Asian Surveying & Mapping
Breaking News
Swedish Space Corporation Introduces Their Global Ka-Band Network
Swedish Space Corporation (SSC) has geared up to meet...
ASA releases EO from Space Roadmap
The Australian Space Agency (ASA) has set out its...
Omicron map: this interactive map shows where the COVID-19 variant has spread so far
The Omicron Covid-19 variant has the world on pins and...
Australian Space Agency releases Earth Observation from Space roadmap
The Advancing Space: Australian Civil Space Strategy 2019-2028 identified...
China Launches New Satellite For Earth Observation
A Long March-4C carrier rocket carrying the Gaofen-3 02...
Ouster Expands to Japan and South Korea to Support Growing Demand for High-Resolution Digital Lidar Sensors
SAN FRANCISCO - Ouster, Inc. (NYSE: OUST) (“Ouster” or...
New Zealand’s Counties Energy Partners with GE Digital for its Digital Utility Transformation
GE Digital today announced that Counties Energy, an electricity distribution network...
The Hong Kong Institute of Surveyors: Best Development & Conservation Award 2021 Surveying Excellence in Development and Conservation
HONG KONG SAR  - The results of HKIS Best...
India, Japan researchers working on smartphone-based mapping of cracks, potholes in roads
The joint project is aimed at developing an affordable...
Dubai Airshow 2021: Israeli companies offer space systems, UAVs to the Middle East
UAVs and new communications and Earth observation satellites were...

March 11th, 2013
GOCE Satellite Detects Japan’s Tohoku Earthquake

Earthquakes not only create seismic waves that travel through Earth’s interior, but large quakes also cause the surface of the planet to vibrate like a drum. This produces sound waves that travel upwards through the atmosphere.

The size of these waves changes from centimetres at the surface to kilometres in the thin atmosphere at altitudes of 200–300 km.

Only low-frequency sound – infrasound – reaches these heights. It causes vertical movements that expand and contract the atmosphere by accelerating air particles.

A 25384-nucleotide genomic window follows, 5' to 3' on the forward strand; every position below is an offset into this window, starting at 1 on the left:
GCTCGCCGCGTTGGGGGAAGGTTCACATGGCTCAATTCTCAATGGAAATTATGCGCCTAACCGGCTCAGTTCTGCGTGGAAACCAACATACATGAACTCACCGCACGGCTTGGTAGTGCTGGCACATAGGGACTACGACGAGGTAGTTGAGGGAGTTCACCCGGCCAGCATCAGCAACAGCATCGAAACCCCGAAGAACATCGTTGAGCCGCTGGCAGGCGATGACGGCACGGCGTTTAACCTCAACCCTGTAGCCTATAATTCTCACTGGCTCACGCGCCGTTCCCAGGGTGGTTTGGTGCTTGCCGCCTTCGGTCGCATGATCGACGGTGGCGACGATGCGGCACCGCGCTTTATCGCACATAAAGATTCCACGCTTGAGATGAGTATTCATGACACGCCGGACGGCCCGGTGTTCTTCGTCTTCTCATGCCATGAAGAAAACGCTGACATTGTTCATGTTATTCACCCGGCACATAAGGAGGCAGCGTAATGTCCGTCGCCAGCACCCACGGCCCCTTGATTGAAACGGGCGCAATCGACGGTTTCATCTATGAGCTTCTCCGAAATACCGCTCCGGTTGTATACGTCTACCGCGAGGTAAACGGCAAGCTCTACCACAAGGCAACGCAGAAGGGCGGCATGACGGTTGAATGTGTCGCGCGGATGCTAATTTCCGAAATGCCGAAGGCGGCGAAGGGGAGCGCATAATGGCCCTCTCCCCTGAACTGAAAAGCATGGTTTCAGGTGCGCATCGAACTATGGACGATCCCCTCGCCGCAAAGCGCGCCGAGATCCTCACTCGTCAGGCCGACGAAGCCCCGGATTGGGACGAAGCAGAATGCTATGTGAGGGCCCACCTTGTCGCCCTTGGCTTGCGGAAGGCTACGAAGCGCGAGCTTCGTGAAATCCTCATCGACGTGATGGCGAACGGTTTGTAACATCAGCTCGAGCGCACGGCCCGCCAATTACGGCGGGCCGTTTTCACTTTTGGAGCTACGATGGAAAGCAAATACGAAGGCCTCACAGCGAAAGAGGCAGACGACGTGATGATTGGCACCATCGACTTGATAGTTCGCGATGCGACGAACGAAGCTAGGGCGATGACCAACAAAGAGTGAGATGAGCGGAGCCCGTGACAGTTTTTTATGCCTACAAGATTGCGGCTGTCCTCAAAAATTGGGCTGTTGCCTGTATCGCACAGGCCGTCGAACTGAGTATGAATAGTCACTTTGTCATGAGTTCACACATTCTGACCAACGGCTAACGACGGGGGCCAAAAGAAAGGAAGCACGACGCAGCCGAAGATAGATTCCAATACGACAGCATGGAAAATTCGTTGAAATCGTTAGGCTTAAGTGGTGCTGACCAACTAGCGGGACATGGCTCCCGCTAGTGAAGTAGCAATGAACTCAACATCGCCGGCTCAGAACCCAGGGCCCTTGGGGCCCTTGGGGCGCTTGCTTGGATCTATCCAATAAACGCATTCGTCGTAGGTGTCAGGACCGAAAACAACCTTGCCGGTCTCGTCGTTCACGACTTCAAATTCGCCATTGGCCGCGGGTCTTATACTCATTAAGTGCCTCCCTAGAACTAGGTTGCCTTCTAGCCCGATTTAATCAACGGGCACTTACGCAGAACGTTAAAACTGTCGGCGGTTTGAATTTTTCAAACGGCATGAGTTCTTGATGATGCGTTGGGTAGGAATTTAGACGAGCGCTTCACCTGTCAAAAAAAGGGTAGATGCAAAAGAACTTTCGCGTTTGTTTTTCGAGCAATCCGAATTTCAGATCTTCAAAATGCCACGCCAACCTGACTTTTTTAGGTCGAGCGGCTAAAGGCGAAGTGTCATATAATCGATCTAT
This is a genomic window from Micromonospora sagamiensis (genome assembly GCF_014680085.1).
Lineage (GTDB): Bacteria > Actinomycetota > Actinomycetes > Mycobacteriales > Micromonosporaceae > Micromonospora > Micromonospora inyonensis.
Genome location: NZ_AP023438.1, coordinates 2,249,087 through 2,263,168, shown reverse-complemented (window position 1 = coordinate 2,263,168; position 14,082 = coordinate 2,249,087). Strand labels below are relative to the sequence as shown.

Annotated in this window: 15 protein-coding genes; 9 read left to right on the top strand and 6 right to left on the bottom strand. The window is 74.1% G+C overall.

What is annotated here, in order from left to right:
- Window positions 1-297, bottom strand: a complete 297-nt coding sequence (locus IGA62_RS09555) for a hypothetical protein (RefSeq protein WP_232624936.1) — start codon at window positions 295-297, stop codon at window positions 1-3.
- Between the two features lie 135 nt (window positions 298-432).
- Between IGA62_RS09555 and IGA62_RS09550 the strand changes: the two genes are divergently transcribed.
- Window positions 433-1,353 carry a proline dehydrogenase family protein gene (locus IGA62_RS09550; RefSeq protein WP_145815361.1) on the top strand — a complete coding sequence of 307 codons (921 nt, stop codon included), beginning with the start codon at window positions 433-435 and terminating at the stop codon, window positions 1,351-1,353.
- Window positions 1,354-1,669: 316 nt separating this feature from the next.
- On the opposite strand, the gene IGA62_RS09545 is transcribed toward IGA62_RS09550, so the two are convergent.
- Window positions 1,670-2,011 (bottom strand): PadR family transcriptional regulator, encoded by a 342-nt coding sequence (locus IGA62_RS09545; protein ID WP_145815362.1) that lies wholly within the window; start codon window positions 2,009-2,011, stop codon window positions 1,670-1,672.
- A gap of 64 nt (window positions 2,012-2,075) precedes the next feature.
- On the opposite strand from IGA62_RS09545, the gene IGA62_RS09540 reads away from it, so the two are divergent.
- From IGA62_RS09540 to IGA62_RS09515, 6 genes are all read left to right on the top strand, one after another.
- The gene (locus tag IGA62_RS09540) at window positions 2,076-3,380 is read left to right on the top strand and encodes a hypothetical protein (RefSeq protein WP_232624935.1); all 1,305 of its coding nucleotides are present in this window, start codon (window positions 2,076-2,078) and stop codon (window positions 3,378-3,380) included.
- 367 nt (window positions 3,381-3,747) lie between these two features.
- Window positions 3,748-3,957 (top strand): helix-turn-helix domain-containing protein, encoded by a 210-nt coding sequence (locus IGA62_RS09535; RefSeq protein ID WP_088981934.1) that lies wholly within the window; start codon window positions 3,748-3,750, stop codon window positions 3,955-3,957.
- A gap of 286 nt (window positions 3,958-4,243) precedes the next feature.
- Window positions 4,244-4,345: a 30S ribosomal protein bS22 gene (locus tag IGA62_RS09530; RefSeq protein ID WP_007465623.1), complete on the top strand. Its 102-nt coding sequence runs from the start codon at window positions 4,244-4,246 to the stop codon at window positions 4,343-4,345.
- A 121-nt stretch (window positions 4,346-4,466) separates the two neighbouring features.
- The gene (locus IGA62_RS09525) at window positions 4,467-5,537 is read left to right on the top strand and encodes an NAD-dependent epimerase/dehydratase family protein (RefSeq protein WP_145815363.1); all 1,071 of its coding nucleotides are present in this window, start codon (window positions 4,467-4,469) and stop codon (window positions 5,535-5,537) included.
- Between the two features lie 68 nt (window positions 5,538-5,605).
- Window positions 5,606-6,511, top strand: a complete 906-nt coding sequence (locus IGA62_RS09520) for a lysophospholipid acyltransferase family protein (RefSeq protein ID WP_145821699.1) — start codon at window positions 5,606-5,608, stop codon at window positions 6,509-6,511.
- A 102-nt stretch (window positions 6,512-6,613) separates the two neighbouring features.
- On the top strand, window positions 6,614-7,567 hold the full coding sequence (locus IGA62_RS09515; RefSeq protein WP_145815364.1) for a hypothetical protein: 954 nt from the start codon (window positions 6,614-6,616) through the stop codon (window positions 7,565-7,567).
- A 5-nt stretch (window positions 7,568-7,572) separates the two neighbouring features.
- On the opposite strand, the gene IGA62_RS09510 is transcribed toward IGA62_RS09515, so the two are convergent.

On Monday, Japan remembers the 20 000 people who died in the earthquake and tsunami that devastated its northeastern coast two years ago. New studies have revealed that this massive quake was also felt in space by ESA’s GOCE satellite.

Since it was launched in 2009, GOCE has been mapping Earth’s gravity with unrivalled precision, orbiting at the lowest altitude of any observation satellite. But at less than 270 km up, it has to cope with air drag as it cuts through the remnants of the atmosphere.

The cleverly designed satellite carries an innovative ion engine that instantly compensates for any drag by generating carefully calculated thrusts. These measurements are provided by very precise accelerometers.

While the measurements ensure that GOCE remains ultra-stable in its low orbit to collect ultra-precise measurements of Earth’s gravity, atmospheric density and vertical winds along its path can be inferred from the thruster and accelerometer data.

Exploiting GOCE data to the maximum, scientists from the Research Institute in Astrophysics and Planetology in France, the French space agency CNES, the Institute of Earth Physics of Paris and Delft University of Technology in the Netherlands, supported by ESA’s Earth Observation Support to Science Element, have been studying past measurements.

They discovered that GOCE detected sound waves from the massive earthquake that hit Japan on 11 March 2011.

When GOCE passed through these waves, its accelerometers sensed the vertical displacements of the surrounding atmosphere in a way similar to seismometers on the surface of Earth. Wave-like variations in air density were also observed.

Raphael Garcia from the Research Institute in Astrophysics and Planetology said, “Seismologists are particularly excited by this discovery because they were virtually the only Earth scientists without a space-based instrument directly comparable to those deployed on the ground.

“With this new tool they can start to look up into space to understand what is going on under their feet.”

Source: ESA